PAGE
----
Why you shouldn’t cram before exams (and how to study properly instead)


Does cramming before exams work? Chances are you’ve wondered this at some point – especially if you’ve got an exam coming up and you don’t feel fully prepared.

However, here are some solid reasons why cramming isn’t the best way to study, along with practical tips for what you can do instead (even if cramming seems your only option). 

It’s harder to retain information 

Cramming often means pulling all-nighters and enduring long hours of study, without taking any breaks, as you attempt to load up your brain with heaps of information in a short period of time. The thing is, our brains find it harder to retain information when they’re overwhelmed with too much of it, too quickly. 

What to do instead

  • The trick isn’t to spend more time studying in one go. Space your study out over a number of days or weeks in the lead-up to your exams.

  • Work out a schedule of dedicated periods of studying with regular breaks. 

  • Structure your sessions as manageable blocks. You could try out 25-minute study blocks (recommended by the Pomodoro technique), followed by five-minute breaks. Or, you might find that studying for roughly an hour before taking a break works for you. (Just try not to work for more than an hour without taking a breather.) 

  • Check out Pomodor, a simple web-based timer, to help track your sessions.

You’ll be less stressed

We don’t need to tell you that putting off studying until the last minute can be stressful and overwhelming. And when you’re feeling higher levels of stress, it can impact your ability to focus on, comprehend and store information. It might sound simple, but the more prepared you are, the less stressed or anxious you’re likely to be. 

You might find that cramming before exams can also mess with your sleep routine, encourage unhealthy eating habits, or even lead to feelings of burnout, which is why it’s so important to put your wellbeing first and make sure you’re practising self-care

What to do instead

Your understanding won’t be as deep 

When you try to cram a year’s worth of information into a day, you won’t have the time you need to understand the topics as deeply. You might memorise some facts but find that you’re not actually grasping the underlying concepts. 

This can make it harder to apply that knowledge critically and creatively. If you’ve given yourself more time to study the material, you’ll be able to absorb it more effectively using the tips below.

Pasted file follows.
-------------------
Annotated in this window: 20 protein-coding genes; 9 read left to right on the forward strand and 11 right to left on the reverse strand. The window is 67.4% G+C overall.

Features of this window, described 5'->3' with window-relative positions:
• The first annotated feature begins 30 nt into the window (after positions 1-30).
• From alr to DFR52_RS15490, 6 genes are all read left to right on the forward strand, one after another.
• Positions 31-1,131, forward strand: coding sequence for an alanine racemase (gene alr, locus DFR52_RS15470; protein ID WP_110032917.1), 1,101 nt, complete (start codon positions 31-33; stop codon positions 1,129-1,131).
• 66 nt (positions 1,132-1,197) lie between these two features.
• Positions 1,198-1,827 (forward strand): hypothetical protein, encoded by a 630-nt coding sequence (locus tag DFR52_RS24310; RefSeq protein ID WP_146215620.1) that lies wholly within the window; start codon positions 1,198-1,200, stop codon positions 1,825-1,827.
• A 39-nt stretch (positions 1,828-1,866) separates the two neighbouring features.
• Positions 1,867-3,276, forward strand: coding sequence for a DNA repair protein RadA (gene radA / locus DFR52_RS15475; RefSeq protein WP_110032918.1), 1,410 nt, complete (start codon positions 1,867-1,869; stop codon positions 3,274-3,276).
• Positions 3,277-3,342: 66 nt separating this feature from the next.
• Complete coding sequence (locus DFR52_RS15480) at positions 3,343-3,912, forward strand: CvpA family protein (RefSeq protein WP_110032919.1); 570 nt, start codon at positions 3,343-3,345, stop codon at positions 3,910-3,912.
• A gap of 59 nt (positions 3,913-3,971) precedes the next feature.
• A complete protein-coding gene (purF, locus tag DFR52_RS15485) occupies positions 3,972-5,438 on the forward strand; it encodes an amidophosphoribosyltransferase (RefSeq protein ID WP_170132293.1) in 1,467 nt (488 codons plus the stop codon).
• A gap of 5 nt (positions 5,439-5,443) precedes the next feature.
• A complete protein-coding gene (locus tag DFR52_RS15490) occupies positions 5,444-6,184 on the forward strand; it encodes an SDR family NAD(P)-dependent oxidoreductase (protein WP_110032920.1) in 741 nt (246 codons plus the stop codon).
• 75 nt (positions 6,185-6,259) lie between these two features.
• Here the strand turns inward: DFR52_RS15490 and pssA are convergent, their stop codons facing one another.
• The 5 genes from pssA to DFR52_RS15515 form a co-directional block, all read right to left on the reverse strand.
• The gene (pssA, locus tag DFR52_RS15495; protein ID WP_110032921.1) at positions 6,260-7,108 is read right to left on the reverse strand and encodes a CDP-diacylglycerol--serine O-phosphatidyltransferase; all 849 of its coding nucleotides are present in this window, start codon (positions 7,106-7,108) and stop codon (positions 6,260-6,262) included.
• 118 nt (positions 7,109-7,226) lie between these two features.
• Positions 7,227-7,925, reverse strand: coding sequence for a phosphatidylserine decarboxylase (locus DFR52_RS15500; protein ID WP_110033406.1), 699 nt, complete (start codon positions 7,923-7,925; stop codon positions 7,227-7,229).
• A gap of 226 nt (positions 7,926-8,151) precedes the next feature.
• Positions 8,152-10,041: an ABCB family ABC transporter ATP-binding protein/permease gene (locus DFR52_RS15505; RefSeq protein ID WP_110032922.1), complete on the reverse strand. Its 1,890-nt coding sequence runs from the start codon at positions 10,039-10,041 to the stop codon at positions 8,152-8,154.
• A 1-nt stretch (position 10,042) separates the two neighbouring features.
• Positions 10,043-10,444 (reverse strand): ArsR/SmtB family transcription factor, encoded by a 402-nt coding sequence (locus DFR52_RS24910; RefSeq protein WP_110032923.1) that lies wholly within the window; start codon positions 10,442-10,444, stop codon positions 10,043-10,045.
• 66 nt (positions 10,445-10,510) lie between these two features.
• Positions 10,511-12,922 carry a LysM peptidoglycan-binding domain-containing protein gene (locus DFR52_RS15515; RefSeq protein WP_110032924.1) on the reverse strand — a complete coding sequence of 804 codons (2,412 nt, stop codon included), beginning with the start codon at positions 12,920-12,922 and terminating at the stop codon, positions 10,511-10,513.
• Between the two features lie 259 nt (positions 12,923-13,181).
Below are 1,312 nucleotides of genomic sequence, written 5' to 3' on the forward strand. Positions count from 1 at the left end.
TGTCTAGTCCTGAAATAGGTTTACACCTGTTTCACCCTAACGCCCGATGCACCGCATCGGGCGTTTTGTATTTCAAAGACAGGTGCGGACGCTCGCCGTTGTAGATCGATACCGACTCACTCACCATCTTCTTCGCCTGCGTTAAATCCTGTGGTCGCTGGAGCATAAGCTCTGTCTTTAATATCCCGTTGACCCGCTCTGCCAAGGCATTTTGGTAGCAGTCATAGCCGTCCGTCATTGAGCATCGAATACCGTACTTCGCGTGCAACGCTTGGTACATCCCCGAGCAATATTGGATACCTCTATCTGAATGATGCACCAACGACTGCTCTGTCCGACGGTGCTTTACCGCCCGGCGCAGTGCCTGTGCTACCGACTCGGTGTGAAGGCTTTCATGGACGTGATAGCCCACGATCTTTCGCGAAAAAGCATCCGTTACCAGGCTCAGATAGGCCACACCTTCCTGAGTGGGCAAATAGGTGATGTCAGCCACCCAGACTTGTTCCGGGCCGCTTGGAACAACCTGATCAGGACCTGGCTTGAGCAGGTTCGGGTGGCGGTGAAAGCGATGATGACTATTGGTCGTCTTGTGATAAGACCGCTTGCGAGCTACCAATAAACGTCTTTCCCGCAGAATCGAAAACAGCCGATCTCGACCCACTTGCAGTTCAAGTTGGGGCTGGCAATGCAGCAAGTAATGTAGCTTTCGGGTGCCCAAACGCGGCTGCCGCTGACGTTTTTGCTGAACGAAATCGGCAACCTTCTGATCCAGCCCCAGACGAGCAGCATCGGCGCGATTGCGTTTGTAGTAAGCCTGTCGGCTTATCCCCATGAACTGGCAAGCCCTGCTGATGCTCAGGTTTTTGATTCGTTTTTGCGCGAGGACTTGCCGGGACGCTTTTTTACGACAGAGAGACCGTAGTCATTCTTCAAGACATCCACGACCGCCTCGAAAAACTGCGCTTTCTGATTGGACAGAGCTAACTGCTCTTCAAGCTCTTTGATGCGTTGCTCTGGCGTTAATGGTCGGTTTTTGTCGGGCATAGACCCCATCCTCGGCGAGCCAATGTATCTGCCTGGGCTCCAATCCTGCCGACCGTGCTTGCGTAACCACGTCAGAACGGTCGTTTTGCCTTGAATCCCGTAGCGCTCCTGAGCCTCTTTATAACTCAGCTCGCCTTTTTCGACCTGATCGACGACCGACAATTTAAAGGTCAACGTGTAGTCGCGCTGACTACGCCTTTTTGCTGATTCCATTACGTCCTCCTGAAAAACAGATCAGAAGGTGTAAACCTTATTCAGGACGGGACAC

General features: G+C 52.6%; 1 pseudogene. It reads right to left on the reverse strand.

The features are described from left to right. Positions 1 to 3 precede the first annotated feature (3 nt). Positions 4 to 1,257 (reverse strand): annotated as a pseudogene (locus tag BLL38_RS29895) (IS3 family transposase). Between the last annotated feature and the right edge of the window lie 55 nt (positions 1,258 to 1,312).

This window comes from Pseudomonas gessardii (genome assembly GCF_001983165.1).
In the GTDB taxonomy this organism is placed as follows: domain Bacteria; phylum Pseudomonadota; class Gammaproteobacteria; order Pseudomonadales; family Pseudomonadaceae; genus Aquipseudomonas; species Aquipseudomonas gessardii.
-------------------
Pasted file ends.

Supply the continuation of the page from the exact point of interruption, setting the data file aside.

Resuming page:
What to do instead

It will be harder to maintain a study–life balance

Cramming has a tendency to hog your time and energy, leaving little left over for other important aspects of your life, such as relaxing, socialising and self-care. When you’re cramming, you might also feel a bit guilty whenever you take a break or do something enjoyable. 

What to do instead

  • Factor regular breaks, fun activities and relaxation into your study schedule. Instead of feeling bad for watching your favourite show or catching up with mates, you’ll know it’s all part of your master study plan. Here are some suggestions for cheap ways to chill

  • Think of these activities as rewards that can help you to stay motivated throughout your study session.

  • Set some realistic goals and boundaries for your study sessions. 

  • Get these tips on how to nail your study–life balance.

What if it’s too late?

Sometimes, despite your very best efforts, you may find yourself facing an exam with minimal prep time. While the best way to study is to develop that regular schedule and stick to it, these things happen!

If you decide to cram before exams, it’s important to recognise that frantic cramming has its limitations. So, try to consider some strategic alternatives. 

Here’s what you can try:

  • Prioritise covering the key concepts and topics that are most likely to be examined.

  • Use targeted review materials such as summaries, flashcards, past papers or practice quizzes.

  • Remember still to take breaks, and try to get some quality sleep. (Staying up a few extra hours likely won’t improve your performance.)

  • Take some deep breaths and focus on relaxation before the exam starts.

  • Show yourself some compassion and try not to put huge expectations on yourself. (Exams are naturally stressful!)

  • Check out our Online Community, where other young people share their best study tips.

What can I do now?

  • Check out our study tips and advice on beating exam stress.

  • Find out what simple swaps you can make to feel less stressed.